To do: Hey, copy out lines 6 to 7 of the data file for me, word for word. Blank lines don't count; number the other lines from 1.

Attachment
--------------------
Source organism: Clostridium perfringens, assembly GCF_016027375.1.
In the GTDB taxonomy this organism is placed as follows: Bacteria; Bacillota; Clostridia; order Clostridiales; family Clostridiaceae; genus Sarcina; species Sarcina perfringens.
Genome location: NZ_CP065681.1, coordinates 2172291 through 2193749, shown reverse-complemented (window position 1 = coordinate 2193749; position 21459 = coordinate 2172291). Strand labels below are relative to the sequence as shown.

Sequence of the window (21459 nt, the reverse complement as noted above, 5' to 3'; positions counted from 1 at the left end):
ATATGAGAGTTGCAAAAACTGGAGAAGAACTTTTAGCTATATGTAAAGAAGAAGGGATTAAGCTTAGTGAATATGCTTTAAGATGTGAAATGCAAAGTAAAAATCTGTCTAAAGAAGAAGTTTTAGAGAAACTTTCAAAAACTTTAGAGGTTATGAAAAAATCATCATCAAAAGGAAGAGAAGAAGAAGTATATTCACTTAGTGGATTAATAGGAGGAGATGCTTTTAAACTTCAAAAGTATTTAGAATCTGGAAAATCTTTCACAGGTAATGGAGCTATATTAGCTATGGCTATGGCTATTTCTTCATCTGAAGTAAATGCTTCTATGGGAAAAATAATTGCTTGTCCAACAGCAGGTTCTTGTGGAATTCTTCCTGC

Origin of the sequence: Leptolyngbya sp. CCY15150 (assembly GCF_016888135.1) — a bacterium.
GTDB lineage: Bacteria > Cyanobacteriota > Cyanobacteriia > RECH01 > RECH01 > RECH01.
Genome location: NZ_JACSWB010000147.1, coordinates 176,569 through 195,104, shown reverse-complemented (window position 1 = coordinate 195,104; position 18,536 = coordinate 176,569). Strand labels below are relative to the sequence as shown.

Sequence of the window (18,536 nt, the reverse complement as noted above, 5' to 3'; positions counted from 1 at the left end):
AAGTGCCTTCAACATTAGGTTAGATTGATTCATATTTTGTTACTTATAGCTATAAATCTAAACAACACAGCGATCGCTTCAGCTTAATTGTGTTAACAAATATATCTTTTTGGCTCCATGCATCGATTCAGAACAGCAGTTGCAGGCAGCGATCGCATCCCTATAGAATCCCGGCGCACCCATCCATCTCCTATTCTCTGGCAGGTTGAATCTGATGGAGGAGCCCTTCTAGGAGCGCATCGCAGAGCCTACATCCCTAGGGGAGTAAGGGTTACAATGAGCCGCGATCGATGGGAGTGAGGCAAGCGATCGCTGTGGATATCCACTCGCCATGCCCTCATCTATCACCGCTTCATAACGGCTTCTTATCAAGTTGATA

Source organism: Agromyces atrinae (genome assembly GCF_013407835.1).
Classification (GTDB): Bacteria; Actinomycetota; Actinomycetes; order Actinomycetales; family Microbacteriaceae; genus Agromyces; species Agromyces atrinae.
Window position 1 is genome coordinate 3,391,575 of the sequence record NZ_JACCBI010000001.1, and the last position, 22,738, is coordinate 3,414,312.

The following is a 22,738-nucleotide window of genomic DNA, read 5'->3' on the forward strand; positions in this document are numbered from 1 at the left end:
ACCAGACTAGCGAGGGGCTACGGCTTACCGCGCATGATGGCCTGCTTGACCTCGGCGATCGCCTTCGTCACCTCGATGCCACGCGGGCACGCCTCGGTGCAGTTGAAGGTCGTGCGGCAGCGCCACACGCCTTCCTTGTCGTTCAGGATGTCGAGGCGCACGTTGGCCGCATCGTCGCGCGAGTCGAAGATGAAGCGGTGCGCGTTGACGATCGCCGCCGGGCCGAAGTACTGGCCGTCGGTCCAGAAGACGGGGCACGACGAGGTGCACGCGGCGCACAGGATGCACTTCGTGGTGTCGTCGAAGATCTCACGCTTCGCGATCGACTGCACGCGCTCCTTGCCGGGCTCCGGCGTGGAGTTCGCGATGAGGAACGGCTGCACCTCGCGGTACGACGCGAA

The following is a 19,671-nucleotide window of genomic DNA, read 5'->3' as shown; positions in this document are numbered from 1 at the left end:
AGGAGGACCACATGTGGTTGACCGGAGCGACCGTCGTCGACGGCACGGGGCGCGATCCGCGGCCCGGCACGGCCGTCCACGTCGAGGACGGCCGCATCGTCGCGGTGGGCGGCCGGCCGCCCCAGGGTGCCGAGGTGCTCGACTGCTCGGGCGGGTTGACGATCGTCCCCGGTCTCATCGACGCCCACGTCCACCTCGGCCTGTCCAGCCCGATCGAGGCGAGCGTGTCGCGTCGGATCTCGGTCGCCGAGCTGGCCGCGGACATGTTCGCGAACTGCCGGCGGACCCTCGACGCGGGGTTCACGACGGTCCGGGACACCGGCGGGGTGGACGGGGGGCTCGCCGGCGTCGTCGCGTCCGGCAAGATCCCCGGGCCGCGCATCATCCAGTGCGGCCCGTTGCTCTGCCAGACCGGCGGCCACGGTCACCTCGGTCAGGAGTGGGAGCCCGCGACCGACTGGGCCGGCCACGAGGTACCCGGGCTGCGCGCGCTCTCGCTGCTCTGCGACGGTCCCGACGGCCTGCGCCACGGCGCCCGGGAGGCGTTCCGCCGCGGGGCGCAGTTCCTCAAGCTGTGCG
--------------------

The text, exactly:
Origin of the sequence: Leptolyngbya sp. CCY15150 (assembly GCF_016888135.1) — a bacterium.
GTDB lineage: Bacteria > Cyanobacteriota > Cyanobacteriia > RECH01 > RECH01 > RECH01.